Ivy King's mushroom cloud.
|Test series||Operation Ivy|
|Date||November 16, 1952|
Ivy King was the largest pure fission nuclear bomb ever tested by the United States. The bomb was tested during the Truman administration as part of Operation Ivy. This series of tests involved the development of very powerful nuclear weapons in response to the nuclear weapons program of the Soviet Union.
The production of Ivy King was hurried so it would be ready if its sister project, Ivy Mike, failed in its attempt to achieve a thermonuclear reaction. The Ivy King test actually took place two weeks after Mike. Unlike the Mike bomb, the Ivy King device could theoretically have been added to United States' nuclear arsenal because it was designed to be air-deliverable.
On November 16, 1952 at 11:30 local time (23:30 GMT) a B-36H bomber dropped the bomb over a point 2,000 feet (610 m) north of Runit Island in the Enewetak atoll, resulting in a 500 kiloton explosion at 1,480 feet (450 m). The tropopause height at the time of the detonation was about 58,000 feet (11 mi). The top of the King cloud reached about 74,000 feet (14.01 mi) with the mushroom base at about 40,000 feet (7.6 mi).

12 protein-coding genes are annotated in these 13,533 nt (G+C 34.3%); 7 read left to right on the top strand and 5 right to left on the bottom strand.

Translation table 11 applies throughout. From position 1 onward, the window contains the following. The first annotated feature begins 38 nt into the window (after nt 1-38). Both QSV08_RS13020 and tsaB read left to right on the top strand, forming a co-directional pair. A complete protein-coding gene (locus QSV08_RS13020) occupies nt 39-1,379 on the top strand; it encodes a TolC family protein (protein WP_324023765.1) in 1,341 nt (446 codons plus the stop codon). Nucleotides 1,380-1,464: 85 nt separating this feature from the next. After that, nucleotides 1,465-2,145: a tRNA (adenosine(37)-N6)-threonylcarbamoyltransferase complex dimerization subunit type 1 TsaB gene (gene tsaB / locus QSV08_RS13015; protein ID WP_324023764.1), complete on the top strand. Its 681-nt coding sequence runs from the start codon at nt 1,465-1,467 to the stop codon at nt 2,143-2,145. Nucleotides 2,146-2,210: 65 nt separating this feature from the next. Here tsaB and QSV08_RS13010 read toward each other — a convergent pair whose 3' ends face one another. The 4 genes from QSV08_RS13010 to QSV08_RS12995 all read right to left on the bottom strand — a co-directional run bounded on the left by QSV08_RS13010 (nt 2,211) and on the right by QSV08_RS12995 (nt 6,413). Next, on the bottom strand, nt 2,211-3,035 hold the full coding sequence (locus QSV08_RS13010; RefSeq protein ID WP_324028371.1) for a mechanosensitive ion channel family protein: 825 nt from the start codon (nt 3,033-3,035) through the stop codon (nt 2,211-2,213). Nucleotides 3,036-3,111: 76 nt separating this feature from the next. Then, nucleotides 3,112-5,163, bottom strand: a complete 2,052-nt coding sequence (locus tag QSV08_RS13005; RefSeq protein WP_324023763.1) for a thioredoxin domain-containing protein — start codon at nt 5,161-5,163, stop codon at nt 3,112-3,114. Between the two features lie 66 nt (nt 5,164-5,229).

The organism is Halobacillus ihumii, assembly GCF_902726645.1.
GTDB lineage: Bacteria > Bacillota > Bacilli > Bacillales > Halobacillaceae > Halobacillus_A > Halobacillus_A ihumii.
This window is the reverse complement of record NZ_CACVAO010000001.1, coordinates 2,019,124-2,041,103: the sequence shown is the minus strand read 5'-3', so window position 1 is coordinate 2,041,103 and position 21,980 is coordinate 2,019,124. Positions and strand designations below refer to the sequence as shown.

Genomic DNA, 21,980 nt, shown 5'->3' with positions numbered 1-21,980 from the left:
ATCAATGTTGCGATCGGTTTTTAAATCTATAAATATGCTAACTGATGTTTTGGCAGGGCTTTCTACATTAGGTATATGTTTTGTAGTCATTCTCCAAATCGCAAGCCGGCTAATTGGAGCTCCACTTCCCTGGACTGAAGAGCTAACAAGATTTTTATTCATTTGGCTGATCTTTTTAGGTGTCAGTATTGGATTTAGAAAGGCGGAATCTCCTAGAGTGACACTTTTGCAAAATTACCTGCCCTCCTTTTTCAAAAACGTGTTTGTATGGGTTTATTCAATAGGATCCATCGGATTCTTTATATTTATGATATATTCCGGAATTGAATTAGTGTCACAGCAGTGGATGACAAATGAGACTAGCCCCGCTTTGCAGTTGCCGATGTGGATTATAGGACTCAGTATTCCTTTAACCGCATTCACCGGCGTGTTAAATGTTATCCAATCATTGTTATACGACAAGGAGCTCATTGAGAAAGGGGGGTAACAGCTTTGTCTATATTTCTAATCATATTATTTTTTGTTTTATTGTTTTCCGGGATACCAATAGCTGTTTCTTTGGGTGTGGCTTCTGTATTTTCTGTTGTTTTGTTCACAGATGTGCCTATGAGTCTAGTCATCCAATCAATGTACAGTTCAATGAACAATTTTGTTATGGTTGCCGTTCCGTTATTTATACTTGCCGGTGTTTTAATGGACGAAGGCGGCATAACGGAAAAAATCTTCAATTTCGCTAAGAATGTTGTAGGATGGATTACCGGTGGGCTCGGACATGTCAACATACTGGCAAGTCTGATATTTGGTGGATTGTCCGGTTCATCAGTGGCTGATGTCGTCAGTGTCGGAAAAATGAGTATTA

The Ivy King bomb, designated as a Mk-18 bomb and named the "Super Oralloy Bomb", was a modified version of the Mk-6D bomb. Instead of using an implosion system similar to the Mk-6D, it used a 92 point implosion system initially developed for the Mk-13. Its uranium-plutonium core was replaced by 60 kg of highly enriched uranium (HEU) fashioned into a thin-walled sphere equivalent to approximately four critical masses. The thin-walled sphere was a commonly used design which ensured that the fissile material remained sub-critical until imploded. The HEU sphere was then enclosed in a natural uranium tamper. To physically prevent the HEU sphere collapsing into a critical condition if the surrounding explosives were detonated accidentally, or if the sphere was crushed following an aircraft accident, the hollow centre was filled with a chain made from aluminum and boron which was pulled out to arm the bomb. The boron coated chain also absorbed the neutrons needed to drive the nuclear reaction.
- OPERATION IVY. Project 7.5. Dispersion of Gaseous Debris from Nuclear Explosions; Philip W. Allen, DEPARTMENT OF THE AIR FORCE WASHINGTON DC. Defense Technical Information Center, 1985.
- Chuck Hansen (1988). U. S. Nuclear Weapons: The Secret History. Arlington: AeroFax.
- Chuck Hansen (1995) Swords of Armageddon. Published on CD-Rom only by Chukelea, Sunnyvale, CA.
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